Anibal Sánchez's name can officially be added to the still short, but growing list of Nationals postseason heroes.
Put him up there with Juan Soto, who had the go-ahead RBI against the Brewers in the NL Wild Card game, and Howie Kendrick, who hit a grand slam in the 10th inning of Game 5 against the Dodgers on Wednesday to push the Nats to their first NL Championship Series.
Jayson Werth is certainly on there thanks to his walk-off homer in Game 4 of the 2012 NLDS. And Stephen Strasburg has already had a few memorable moments, including his Game 4 start against the Cubs in 2017 and his Game 2 start vs. the Dodgers on Oct. 4.
But Sánchez now owns claim to something that cannot be disputed. He has thrown the best start in Nationals playoff history.
He was surgical on Friday night against a St. Louis Cardinals team that in their previous game put up 10 runs in the first inning alone. He went 7 2/3 shutout innings with only one hit and one walk allowed and two hit batters.
Sanchez didn't allow a single baserunner until the fourth inning and his lone hit was to the very last batter he faced. He was four outs away from just the third no-hitter in MLB postseason history.
Though he fell short of that distinction, he already distinguished himself in D.C. baseball lore. It was the longest start without allowing a run for a Washington pitcher since Earl Whitehill pitched a shutout in the 1933 World Series against the New York Giants. Walter Johnson also went a full nine without giving up a run in the 1924 World Series against the Pittsburgh Pirates.
But that's it, those are the only two pitchers ever to go further in a Washington jersey without giving up a run. Only one other pitcher in franchise history, Ray Burris of the Montreal Expos, threw more shutout innings in a postseason start. He also threw a shutout back in the 1981 NLCS against the Dodgers.
There have been other strong pitching performances by Nats pitchers in October, but nothing qutie like what Sanchez pulled off on Friday night. The candidates for second-best playoff start by a Nats pitcher would be Max Scherzer in Game 4 of this year's NLDS (7 IP, ER), Strasburg in that Game 4 against the Cubs in 2017 (7 IP, 0 ER, 12 SO), Strasburg in Game 1 of that series (7 IP, 2 R, 0 ER, 10 SO) and Doug Fister in Game 3 of the 2014 NLDS against the Giants (7 IP, 0 ER).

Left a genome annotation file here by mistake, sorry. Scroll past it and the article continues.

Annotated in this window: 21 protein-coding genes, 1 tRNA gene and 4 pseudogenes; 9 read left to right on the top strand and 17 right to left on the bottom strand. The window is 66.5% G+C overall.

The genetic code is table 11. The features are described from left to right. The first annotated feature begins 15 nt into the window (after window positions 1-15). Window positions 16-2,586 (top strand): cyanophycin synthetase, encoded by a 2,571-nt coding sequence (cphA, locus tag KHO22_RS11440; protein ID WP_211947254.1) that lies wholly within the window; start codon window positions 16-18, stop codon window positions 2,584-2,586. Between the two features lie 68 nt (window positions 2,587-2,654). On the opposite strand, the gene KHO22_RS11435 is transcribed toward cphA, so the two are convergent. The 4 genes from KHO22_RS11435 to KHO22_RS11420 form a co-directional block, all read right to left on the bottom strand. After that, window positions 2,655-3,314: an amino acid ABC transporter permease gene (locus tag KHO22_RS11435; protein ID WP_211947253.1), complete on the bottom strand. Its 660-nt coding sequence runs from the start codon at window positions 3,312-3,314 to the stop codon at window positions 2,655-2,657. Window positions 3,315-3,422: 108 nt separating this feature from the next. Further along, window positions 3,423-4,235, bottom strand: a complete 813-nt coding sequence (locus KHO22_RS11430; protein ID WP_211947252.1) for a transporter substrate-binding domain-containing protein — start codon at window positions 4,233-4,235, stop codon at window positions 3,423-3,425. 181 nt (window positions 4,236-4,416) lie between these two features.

But Sánchez clearly has them beat both given the numbers he produced and the fact it was in a deeper round of the playoffs. It also, of course, went way beyond the stats.
The Nationals were desperate to have Sanchez go deep in this game because of the state of their bullpen, which was already a concern before closer Daniel Hudson left the team on the paternity list. With him unavailable, Sánchez's ideal start would include going at least 7 2/3 innings to create a bridge to Sean Doolittle, and that is exactly what he did. The Nats used only two pitchers to escape with a 2-0 victory and only 10 total players because there were no pinch-hitters.
Sánchez stepped up and delivered a gem in the biggest game in Nats history so far. It was the best outing of Sanchez' postseason career, though not by much. He's made a habit of doing this on baseball's biggest stage.
Sánchez also threw seven scoreless frames in Game 2 of the 2012 ALCS when he was with the Tigers. And he took a no-hitter through six innings in Game 1 of the ALCS back in 2013. Scherzer actually started Game 2 of that series and will do the same for the Nats on Saturday.
Sánchez has put together quite the postseason career to this point. While his regular season career ERA sits at a modest 3.98, it plummets to 2.57 in the playoffs. The sample size isn't all that small either, now at 56 innings spanning five different postseasons.
Considering that, one could make the argument the Nats have a Big Four and not just a Big Three when it comes to the playoffs. Sanchez is often overshadowed by Scherzer, Strasburg and Patrick Corbin, but his October results speak for themselves.
Sánchez is now through 12.2 innings this postseason with the Nats having only allowed one run. That should make them feel very good about having him pitch again in this series, which has him lined up to throw Game 5.
The Nats are now up 1-0 on the Cardinals, three wins away from a World Series berth. And they have their rotation lined up to be Scherzer in Game 2, Strasburg in Game 3 and Corbin in Game 4. If necessary, Sánchez would throw Game 5, Scherzer would take Game 6 and Strasburg would be ready for a Game 7.
That doesn't sound good for St. Louis.
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